Monday, December 10, 2012

Speak through Art, Make Someone Smile.

For some reason, people think that art is magical. That you are born with the "artistic bones" in your body. I think that art is a language skill that you can learn, like learning Spanish or French. It's learning how to speak pictorially, a language that is universally understood.It takes time, effort, practice, dedication, much like learning another language - or anything for that matter. And like any second language, you can learn basic conversation, or strive for fluency. I'm striving for that fluency, and eventually, hopefully I'll have something worth saying. Otherwise, what's the point? (other than a steady job drawing what others tell me to draw.)

Because a lot of people think that drawing ability is a magical god-given talent, it never ceases to thrill and amaze people when I draw them or their pets when I go out and do observational drawings. I love making people happy through art. It makes me feel that what I'm doing is worth while. I did these sketches while at the dog park. I gave the two ladies who owned this dog this sketch and portraits I did of them. One of the girls said "This is why I love Austin. Meet a total stranger and get your portrait done!... This is a day to remember!"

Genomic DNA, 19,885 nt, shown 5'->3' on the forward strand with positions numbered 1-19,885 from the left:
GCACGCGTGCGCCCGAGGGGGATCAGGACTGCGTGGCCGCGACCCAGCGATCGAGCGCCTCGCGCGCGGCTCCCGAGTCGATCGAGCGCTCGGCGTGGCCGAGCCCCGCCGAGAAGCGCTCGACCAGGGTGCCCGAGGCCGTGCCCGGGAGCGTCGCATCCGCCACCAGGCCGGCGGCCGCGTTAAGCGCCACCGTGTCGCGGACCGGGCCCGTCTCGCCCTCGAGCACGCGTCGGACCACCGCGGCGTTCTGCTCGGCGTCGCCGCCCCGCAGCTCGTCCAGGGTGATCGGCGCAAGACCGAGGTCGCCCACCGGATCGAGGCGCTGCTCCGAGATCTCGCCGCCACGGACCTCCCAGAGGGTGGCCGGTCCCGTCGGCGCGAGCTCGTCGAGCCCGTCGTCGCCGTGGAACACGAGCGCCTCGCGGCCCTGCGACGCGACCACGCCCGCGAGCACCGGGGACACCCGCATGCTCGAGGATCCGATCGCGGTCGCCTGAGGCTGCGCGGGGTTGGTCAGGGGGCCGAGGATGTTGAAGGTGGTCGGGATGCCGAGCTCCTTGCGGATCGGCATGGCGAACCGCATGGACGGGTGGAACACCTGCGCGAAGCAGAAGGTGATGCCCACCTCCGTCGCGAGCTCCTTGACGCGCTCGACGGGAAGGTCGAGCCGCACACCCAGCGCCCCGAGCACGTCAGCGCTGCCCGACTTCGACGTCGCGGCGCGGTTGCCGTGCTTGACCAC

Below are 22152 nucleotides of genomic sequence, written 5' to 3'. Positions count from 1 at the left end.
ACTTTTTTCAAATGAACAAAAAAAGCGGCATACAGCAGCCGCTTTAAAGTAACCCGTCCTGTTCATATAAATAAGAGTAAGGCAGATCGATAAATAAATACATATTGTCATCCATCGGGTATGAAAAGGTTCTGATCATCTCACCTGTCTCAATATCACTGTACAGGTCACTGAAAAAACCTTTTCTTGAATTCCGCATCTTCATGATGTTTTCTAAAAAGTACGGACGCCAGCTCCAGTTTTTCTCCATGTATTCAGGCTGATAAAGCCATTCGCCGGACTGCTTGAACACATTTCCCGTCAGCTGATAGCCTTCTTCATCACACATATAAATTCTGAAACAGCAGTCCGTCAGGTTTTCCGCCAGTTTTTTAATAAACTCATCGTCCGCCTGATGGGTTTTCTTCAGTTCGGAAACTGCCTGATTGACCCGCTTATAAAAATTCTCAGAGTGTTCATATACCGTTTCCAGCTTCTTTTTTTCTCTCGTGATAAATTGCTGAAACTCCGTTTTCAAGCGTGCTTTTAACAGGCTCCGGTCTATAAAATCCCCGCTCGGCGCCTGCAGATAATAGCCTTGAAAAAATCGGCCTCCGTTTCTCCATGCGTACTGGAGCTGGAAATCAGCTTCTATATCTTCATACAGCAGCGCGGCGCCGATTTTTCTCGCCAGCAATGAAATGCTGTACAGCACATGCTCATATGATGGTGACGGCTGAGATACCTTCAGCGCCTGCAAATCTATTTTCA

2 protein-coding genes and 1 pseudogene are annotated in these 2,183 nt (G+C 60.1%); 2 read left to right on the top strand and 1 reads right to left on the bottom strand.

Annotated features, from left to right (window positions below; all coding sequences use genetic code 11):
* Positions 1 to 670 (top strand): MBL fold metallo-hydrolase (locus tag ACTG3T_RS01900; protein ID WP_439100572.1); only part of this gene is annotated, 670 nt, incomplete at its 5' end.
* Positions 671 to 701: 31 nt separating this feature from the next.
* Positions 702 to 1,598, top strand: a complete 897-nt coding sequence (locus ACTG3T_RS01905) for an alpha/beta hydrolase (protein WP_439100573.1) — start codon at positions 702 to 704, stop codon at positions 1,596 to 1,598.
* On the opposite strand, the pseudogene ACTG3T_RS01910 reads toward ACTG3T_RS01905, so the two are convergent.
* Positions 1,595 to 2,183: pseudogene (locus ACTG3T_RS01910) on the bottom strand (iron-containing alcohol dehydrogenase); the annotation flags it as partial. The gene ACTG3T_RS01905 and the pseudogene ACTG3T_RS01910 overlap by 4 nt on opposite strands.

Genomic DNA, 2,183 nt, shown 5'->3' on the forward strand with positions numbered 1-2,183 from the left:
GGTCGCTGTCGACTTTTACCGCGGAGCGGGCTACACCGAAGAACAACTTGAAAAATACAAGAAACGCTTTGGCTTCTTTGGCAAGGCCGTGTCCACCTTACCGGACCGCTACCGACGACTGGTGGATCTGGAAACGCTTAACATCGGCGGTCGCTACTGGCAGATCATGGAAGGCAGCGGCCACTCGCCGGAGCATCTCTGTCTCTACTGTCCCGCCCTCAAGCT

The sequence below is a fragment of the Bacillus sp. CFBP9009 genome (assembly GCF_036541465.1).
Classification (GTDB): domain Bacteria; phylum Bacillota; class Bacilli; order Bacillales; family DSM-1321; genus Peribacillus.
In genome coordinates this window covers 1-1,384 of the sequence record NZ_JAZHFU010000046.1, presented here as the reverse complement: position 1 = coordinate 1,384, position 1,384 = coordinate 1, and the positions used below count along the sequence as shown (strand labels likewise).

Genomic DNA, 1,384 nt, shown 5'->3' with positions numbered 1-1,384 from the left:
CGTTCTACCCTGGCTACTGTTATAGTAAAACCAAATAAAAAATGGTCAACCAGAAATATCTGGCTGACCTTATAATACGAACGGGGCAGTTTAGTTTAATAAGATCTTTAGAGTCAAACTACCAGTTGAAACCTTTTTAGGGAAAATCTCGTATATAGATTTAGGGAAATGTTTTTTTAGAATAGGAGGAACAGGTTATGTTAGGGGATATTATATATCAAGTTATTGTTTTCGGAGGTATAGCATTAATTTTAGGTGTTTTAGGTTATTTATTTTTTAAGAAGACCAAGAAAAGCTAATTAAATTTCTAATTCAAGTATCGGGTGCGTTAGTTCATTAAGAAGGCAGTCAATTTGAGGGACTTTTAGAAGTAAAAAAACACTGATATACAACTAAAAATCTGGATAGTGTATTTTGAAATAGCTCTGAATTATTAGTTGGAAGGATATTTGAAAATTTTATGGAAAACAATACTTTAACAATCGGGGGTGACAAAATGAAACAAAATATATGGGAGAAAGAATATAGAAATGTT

Sorry for the blurry picture, these were taken on the spot because I gave away the drawings so I couldn't scan them.

If you're an artist, go make someone smile with your art! You'll love the way you feel.


Saturday, December 1, 2012

Arizona Sketching / Desiderata

These sketches are from the Desert Museum in Tuscon, where my husband and I spent our Thanksgiving. I like observational sketching. Artists are different. I know some artists find it boring but necessary. I actually enjoy it very much. I'm learning, and practicing and I can make lots of mistakes. At work, drawing is a performance. My boss says, draw me this, and I have to conjure up something from nothing that's pleasing and on schedule - that's a lot of pressure! Observational sketching is relaxing by comparison.

 We also went to Kitt Peak. It was actually my most favorite part of my trip. I love science-y stuff. I loved learning about the different telescopes there. It's actually a simple device. It's the engineering of it that's incredibly hard. Learning about materials that are worthy of a lens, overcoming the earth's rotation, high winds, etc... lots to learn. I think that if I didn't become an artist, I would have become a scientist. My dad always said that I had a mind for it, and my dad is a very smart guy :)

Then it was on to the Reid Park Zoo. It's a very well put-together zoo, although they didn't have many animals. Luckily they had different animals from that of my local zoo, so it was still worth going to. Most people can probably breeze through the zoo in an hour, but for an artist that loves to really observe and really watch and draw, I spent a good 5 hours there.